Wetland along Columbia River to be restored after levee breach

Returning a wetland to the Columbia River

VANCOUVER, Wash. -- On Saturday, a levee along the Columbia River was breached, returning pastures to a wetland for the first time in 70 years.

"What an opportunity!" said owner Karin Hunt. 

"I mean I'm not looking, people go, you're taking away your land? You are breaching levee. And so yeah! I'm breaching a levee," she said. "What's the big deal, you know? I mean, this levee wasn't here probably, prior to 1940. And so it was wetlands anyway. But now it will be healthy wetlands."

Jenni Dykstra is the restoration ecologist on the project. She thinks punching a hole in the levee will make a big difference.

"That's been one of the main problems for a lot of fish and wildlife along the Columbia Basin. They just cant get to these areas where historically they did," she said.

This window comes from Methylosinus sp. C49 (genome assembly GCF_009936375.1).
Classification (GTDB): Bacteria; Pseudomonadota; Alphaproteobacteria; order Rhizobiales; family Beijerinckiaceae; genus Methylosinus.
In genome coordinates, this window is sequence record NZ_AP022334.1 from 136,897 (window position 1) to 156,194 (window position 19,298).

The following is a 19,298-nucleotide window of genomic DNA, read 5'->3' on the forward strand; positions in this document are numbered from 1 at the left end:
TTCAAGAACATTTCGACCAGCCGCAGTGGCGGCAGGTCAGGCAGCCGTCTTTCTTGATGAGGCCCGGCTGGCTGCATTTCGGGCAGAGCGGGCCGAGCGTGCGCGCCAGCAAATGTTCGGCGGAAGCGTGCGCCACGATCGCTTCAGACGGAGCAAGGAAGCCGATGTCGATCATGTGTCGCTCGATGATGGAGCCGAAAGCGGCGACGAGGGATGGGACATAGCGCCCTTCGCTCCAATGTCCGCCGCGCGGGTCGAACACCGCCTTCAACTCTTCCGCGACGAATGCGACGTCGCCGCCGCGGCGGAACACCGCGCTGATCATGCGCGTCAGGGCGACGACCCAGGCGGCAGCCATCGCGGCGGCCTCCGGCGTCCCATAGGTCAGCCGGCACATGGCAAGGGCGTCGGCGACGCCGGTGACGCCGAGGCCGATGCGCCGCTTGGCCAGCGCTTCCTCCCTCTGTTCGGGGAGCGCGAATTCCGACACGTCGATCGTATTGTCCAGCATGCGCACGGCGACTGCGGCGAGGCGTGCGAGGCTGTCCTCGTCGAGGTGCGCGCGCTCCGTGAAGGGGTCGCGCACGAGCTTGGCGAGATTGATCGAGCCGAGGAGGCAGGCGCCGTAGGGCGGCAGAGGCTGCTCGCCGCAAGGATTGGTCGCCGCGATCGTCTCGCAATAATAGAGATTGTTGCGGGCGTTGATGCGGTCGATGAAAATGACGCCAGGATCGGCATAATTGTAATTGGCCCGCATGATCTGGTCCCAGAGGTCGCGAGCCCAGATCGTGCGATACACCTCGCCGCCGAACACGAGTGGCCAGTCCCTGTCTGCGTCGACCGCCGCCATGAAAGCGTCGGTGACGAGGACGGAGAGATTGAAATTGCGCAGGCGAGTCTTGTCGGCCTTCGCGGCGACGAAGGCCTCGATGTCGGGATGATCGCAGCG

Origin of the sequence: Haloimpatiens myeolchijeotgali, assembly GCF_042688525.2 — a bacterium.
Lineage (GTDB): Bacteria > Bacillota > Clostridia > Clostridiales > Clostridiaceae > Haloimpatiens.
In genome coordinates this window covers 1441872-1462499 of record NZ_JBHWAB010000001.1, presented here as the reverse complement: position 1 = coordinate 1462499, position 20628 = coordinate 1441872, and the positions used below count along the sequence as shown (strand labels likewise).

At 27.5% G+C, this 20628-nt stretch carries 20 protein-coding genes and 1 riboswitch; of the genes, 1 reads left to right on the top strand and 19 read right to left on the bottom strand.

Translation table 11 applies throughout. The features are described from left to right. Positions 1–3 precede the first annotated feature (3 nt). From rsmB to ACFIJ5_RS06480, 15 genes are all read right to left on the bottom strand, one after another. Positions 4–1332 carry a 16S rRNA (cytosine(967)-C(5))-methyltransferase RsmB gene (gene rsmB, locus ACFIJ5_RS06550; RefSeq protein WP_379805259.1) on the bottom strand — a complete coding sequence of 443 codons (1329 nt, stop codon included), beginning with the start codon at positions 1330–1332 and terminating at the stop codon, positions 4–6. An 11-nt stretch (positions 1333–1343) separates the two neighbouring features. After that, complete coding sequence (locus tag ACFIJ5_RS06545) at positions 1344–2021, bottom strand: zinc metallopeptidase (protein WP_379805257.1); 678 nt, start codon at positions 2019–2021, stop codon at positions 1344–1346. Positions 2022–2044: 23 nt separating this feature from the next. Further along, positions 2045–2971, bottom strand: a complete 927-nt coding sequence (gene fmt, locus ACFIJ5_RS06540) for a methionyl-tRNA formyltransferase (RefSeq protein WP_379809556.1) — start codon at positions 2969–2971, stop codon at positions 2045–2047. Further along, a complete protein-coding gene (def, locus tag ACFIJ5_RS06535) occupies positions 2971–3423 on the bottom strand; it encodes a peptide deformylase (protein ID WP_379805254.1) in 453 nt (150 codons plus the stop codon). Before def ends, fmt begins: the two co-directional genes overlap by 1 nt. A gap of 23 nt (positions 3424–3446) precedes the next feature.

Contractors shoved long logs deep into the banks of what will be a new tidal channel on the property. The logs will create side pools for fish.

During high tide, one-third of Hunt's 60-acres will flood.

Hunt is ready for the water to return.

"Its just a win-win situation. Its a win for us. Its a win for mother earth," she said.

The project costs $500,000 dollars. The Bonneville Power Administration is picking up the bill.

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